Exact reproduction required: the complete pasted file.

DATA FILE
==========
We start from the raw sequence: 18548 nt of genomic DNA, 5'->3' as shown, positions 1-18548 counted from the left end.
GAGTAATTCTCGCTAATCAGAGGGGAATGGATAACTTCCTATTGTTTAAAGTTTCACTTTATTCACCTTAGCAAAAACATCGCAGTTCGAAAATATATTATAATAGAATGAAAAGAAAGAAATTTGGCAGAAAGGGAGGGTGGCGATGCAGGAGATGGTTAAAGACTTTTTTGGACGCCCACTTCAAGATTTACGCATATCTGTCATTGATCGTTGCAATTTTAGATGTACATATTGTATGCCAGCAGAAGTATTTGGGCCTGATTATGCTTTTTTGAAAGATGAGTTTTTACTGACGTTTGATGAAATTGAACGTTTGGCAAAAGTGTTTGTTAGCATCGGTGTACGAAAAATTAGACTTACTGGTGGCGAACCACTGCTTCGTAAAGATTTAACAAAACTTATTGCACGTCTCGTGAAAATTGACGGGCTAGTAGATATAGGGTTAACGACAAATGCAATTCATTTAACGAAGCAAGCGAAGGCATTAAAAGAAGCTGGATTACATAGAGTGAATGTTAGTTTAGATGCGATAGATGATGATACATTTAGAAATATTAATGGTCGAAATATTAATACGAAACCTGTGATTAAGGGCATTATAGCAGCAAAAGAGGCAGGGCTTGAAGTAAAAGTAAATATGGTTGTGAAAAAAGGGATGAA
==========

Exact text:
We start from the raw sequence: 18548 nt of genomic DNA, 5'->3' as shown, positions 1-18548 counted from the left end.
GAGTAATTCTCGCTAATCAGAGGGGAATGGATAACTTCCTATTGTTTAAAGTTTCACTTTATTCACCTTAGCAAAAACATCGCAGTTCGAAAATATATTATAATAGAATGAAAAGAAAGAAATTTGGCAGAAAGGGAGGGTGGCGATGCAGGAGATGGTTAAAGACTTTTTTGGACGCCCACTTCAAGATTTACGCATATCTGTCATTGATCGTTGCAATTTTAGATGTACATATTGTATGCCAGCAGAAGTATTTGGGCCTGATTATGCTTTTTTGAAAGATGAGTTTTTACTGACGTTTGATGAAATTGAACGTTTGGCAAAAGTGTTTGTTAGCATCGGTGTACGAAAAATTAGACTTACTGGTGGCGAACCACTGCTTCGTAAAGATTTAACAAAACTTATTGCACGTCTCGTGAAAATTGACGGGCTAGTAGATATAGGGTTAACGACAAATGCAATTCATTTAACGAAGCAAGCGAAGGCATTAAAAGAAGCTGGATTACATAGAGTGAATGTTAGTTTAGATGCGATAGATGATGATACATTTAGAAATATTAATGGTCGAAATATTAATACGAAACCTGTGATTAAGGGCATTATAGCAGCAAAAGAGGCAGGGCTTGAAGTAAAAGTAAATATGGTTGTGAAAAAAGGGATGAA